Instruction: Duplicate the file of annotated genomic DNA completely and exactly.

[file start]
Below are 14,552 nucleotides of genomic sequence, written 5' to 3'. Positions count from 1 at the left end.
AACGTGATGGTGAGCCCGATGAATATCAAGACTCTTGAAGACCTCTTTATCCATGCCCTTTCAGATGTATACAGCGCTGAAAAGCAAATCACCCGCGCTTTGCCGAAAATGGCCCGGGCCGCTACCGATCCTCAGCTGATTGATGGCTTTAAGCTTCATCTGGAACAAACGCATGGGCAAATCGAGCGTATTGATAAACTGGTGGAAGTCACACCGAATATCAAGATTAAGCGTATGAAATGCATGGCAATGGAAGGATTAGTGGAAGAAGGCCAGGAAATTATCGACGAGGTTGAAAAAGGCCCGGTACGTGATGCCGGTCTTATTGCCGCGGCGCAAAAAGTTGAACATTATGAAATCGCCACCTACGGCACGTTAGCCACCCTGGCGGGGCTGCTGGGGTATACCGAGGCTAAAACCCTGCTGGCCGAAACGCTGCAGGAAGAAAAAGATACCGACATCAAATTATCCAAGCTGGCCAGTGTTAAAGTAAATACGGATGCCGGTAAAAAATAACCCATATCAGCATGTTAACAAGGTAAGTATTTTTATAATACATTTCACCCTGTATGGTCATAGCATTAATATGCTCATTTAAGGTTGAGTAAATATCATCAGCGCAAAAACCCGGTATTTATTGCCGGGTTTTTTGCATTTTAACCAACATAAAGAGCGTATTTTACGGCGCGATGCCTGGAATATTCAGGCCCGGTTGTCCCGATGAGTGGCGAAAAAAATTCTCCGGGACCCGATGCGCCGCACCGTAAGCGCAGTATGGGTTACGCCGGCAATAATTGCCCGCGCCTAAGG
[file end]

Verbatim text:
Below are 14,552 nucleotides of genomic sequence, written 5' to 3'. Positions count from 1 at the left end.
AACGTGATGGTGAGCCCGATGAATATCAAGACTCTTGAAGACCTCTTTATCCATGCCCTTTCAGATGTATACAGCGCTGAAAAGCAAATCACCCGCGCTTTGCCGAAAATGGCCCGGGCCGCTACCGATCCTCAGCTGATTGATGGCTTTAAGCTTCATCTGGAACAAACGCATGGGCAAATCGAGCGTATTGATAAACTGGTGGAAGTCACACCGAATATCAAGATTAAGCGTATGAAATGCATGGCAATGGAAGGATTAGTGGAAGAAGGCCAGGAAATTATCGACGAGGTTGAAAAAGGCCCGGTACGTGATGCCGGTCTTATTGCCGCGGCGCAAAAAGTTGAACATTATGAAATCGCCACCTACGGCACGTTAGCCACCCTGGCGGGGCTGCTGGGGTATACCGAGGCTAAAACCCTGCTGGCCGAAACGCTGCAGGAAGAAAAAGATACCGACATCAAATTATCCAAGCTGGCCAGTGTTAAAGTAAATACGGATGCCGGTAAAAAATAACCCATATCAGCATGTTAACAAGGTAAGTATTTTTATAATACATTTCACCCTGTATGGTCATAGCATTAATATGCTCATTTAAGGTTGAGTAAATATCATCAGCGCAAAAACCCGGTATTTATTGCCGGGTTTTTTGCATTTTAACCAACATAAAGAGCGTATTTTACGGCGCGATGCCTGGAATATTCAGGCCCGGTTGTCCCGATGAGTGGCGAAAAAAATTCTCCGGGACCCGATGCGCCGCACCGTAAGCGCAGTATGGGTTACGCCGGCAATAATTGCCCGCGCCTAAGG